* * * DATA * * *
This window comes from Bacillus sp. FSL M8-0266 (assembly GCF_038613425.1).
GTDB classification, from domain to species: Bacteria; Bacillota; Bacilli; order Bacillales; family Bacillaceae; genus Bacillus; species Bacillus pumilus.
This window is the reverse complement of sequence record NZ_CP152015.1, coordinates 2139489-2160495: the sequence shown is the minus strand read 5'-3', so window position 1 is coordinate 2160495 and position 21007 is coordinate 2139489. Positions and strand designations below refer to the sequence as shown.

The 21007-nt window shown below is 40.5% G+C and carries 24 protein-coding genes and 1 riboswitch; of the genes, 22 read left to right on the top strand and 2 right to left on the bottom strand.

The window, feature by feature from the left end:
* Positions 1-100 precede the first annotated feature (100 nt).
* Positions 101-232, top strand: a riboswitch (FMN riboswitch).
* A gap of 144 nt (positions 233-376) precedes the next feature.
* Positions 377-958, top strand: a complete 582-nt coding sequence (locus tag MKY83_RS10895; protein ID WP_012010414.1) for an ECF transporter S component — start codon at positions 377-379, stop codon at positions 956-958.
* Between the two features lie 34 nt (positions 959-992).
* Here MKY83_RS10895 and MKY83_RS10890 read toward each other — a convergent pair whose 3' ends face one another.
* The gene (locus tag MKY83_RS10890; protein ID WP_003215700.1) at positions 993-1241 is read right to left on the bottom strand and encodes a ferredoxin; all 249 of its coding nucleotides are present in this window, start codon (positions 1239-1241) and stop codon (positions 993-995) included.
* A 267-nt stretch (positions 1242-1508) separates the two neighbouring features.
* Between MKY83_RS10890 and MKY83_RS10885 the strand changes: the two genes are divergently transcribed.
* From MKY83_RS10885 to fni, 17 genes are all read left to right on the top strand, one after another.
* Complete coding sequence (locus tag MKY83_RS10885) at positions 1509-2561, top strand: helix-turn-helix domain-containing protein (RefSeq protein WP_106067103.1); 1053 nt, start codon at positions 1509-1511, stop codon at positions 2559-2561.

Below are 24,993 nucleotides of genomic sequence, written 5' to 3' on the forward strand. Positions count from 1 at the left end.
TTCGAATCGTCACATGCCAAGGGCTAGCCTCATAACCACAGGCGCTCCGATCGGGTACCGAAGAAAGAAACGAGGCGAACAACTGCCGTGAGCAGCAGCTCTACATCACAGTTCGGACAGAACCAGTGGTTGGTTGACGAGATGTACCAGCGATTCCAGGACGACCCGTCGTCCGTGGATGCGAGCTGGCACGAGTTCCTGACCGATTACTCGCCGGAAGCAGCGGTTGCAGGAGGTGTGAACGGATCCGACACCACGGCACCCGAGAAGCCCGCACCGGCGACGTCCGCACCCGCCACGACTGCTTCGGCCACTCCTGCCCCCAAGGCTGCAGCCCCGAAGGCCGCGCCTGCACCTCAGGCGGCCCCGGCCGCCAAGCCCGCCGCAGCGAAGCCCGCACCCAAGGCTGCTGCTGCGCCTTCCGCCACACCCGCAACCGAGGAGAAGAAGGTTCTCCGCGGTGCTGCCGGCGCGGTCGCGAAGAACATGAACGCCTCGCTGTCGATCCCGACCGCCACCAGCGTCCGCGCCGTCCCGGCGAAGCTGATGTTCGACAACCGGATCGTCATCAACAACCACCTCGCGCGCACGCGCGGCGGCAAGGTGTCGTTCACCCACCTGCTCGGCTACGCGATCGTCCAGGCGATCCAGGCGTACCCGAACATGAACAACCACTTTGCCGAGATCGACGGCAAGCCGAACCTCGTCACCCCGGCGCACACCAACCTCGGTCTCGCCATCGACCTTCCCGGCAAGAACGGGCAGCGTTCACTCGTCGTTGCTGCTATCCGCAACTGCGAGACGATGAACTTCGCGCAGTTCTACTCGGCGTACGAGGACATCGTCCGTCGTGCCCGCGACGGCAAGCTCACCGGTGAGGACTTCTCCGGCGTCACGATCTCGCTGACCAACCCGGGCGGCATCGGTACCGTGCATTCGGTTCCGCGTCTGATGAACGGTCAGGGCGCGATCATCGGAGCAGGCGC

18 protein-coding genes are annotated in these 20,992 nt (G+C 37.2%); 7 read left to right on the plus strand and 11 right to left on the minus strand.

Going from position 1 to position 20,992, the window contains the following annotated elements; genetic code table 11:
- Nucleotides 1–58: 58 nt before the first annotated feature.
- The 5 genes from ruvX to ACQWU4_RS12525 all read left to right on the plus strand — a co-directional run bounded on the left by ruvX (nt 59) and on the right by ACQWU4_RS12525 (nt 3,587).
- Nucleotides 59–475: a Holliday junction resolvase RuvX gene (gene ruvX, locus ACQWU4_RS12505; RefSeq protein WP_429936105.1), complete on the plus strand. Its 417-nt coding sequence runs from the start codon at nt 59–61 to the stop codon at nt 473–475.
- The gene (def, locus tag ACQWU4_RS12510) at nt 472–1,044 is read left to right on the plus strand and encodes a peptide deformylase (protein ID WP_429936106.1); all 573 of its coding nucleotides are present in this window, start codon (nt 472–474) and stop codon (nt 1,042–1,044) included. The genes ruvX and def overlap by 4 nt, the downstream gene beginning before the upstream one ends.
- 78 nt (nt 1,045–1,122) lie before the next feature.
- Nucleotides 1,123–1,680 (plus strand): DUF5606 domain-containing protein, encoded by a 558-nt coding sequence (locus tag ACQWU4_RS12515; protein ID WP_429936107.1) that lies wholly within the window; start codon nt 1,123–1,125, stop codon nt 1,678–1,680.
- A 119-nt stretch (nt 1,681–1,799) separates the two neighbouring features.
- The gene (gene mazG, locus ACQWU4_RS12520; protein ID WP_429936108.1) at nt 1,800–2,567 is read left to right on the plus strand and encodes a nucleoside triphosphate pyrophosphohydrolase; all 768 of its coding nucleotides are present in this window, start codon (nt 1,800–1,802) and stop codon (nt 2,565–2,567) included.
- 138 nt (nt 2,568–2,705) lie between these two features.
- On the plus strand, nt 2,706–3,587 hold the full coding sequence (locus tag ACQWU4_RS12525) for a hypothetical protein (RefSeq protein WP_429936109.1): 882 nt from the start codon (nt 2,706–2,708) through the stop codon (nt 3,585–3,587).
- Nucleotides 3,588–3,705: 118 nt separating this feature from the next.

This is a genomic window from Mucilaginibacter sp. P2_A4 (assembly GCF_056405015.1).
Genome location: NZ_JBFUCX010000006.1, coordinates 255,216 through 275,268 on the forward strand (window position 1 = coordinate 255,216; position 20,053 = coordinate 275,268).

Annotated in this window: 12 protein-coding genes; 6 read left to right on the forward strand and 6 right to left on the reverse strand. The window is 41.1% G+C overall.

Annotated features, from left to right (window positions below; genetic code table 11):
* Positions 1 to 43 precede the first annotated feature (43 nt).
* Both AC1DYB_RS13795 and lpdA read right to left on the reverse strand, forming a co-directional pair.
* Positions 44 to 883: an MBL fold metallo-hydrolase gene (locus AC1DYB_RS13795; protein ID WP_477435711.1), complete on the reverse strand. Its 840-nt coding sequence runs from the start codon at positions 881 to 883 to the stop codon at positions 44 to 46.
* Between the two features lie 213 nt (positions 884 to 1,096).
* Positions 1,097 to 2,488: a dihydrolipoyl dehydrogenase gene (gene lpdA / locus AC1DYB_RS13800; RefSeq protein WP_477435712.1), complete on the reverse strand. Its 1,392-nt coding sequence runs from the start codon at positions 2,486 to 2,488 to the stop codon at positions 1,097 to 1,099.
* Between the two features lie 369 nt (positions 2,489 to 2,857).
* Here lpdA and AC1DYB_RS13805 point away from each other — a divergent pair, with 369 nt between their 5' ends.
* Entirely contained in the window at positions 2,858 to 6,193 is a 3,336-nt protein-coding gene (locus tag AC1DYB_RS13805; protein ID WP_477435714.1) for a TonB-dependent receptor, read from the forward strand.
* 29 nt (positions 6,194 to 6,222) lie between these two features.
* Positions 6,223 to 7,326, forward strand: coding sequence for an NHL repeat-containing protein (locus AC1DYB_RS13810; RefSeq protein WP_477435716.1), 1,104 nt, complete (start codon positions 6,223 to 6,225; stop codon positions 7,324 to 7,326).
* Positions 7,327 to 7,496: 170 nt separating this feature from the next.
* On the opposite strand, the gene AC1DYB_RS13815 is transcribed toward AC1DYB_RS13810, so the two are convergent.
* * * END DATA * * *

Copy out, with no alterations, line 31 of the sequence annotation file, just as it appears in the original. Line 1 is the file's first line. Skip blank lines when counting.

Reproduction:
- Nucleotides 3,588–3,705: 118 nt separating this feature from the next.